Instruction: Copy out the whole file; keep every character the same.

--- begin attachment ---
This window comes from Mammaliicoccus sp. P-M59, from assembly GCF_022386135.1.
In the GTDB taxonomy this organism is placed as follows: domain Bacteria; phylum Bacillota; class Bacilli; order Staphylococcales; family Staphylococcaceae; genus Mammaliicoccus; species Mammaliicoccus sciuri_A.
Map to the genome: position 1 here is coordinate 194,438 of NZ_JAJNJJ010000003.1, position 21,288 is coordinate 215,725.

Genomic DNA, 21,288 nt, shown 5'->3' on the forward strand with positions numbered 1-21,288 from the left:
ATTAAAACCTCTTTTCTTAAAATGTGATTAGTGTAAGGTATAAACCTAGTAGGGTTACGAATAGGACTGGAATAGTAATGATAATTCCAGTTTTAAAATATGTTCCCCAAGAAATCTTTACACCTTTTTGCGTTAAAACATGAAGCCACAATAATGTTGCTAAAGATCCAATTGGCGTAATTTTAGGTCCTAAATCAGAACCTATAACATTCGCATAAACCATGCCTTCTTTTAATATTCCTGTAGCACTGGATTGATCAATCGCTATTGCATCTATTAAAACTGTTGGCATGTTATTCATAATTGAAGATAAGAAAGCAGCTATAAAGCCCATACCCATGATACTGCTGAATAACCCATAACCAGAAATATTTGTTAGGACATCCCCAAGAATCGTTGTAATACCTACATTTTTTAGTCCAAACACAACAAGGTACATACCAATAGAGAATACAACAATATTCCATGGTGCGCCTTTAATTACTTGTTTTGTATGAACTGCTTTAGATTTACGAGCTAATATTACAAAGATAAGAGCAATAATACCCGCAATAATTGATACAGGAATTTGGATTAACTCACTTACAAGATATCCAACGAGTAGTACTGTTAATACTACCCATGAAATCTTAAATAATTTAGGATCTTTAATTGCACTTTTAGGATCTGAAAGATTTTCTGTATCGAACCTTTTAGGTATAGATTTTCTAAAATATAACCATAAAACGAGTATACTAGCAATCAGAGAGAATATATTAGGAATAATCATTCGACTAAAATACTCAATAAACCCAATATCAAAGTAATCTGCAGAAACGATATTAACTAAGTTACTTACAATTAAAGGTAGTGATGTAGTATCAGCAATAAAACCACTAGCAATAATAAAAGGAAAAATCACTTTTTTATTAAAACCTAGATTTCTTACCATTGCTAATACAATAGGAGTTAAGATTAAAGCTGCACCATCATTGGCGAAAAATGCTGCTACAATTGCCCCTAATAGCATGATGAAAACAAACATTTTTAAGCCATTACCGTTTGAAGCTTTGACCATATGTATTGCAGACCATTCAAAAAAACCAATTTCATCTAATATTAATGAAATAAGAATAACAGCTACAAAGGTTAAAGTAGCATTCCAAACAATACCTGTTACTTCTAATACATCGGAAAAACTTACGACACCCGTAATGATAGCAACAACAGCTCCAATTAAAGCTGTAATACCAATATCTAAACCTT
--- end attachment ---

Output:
This window comes from Mammaliicoccus sp. P-M59, from assembly GCF_022386135.1.
In the GTDB taxonomy this organism is placed as follows: domain Bacteria; phylum Bacillota; class Bacilli; order Staphylococcales; family Staphylococcaceae; genus Mammaliicoccus; species Mammaliicoccus sciuri_A.
Map to the genome: position 1 here is coordinate 194,438 of NZ_JAJNJJ010000003.1, position 21,288 is coordinate 215,725.

Genomic DNA, 21,288 nt, shown 5'->3' on the forward strand with positions numbered 1-21,288 from the left:
ATTAAAACCTCTTTTCTTAAAATGTGATTAGTGTAAGGTATAAACCTAGTAGGGTTACGAATAGGACTGGAATAGTAATGATAATTCCAGTTTTAAAATATGTTCCCCAAGAAATCTTTACACCTTTTTGCGTTAAAACATGAAGCCACAATAATGTTGCTAAAGATCCAATTGGCGTAATTTTAGGTCCTAAATCAGAACCTATAACATTCGCATAAACCATGCCTTCTTTTAATATTCCTGTAGCACTGGATTGATCAATCGCTATTGCATCTATTAAAACTGTTGGCATGTTATTCATAATTGAAGATAAGAAAGCAGCTATAAAGCCCATACCCATGATACTGCTGAATAACCCATAACCAGAAATATTTGTTAGGACATCCCCAAGAATCGTTGTAATACCTACATTTTTTAGTCCAAACACAACAAGGTACATACCAATAGAGAATACAACAATATTCCATGGTGCGCCTTTAATTACTTGTTTTGTATGAACTGCTTTAGATTTACGAGCTAATATTACAAAGATAAGAGCAATAATACCCGCAATAATTGATACAGGAATTTGGATTAACTCACTTACAAGATATCCAACGAGTAGTACTGTTAATACTACCCATGAAATCTTAAATAATTTAGGATCTTTAATTGCACTTTTAGGATCTGAAAGATTTTCTGTATCGAACCTTTTAGGTATAGATTTTCTAAAATATAACCATAAAACGAGTATACTAGCAATCAGAGAGAATATATTAGGAATAATCATTCGACTAAAATACTCAATAAACCCAATATCAAAGTAATCTGCAGAAACGATATTAACTAAGTTACTTACAATTAAAGGTAGTGATGTAGTATCAGCAATAAAACCACTAGCAATAATAAAAGGAAAAATCACTTTTTTATTAAAACCTAGATTTCTTACCATTGCTAATACAATAGGAGTTAAGATTAAAGCTGCACCATCATTGGCGAAAAATGCTGCTACAATTGCCCCTAATAGCATGATGAAAACAAACATTTTTAAGCCATTACCGTTTGAAGCTTTGACCATATGTATTGCAGACCATTCAAAAAAACCAATTTCATCTAATATTAATGAAATAAGAATAACAGCTACAAAGGTTAAAGTAGCATTCCAAACAATACCTGTTACTTCTAATACATCGGAAAAACTTACGACACCCGTAATGATAGCAACAACAGCTCCAATTAAAGCTGTAATACCAATATCTAAACCTT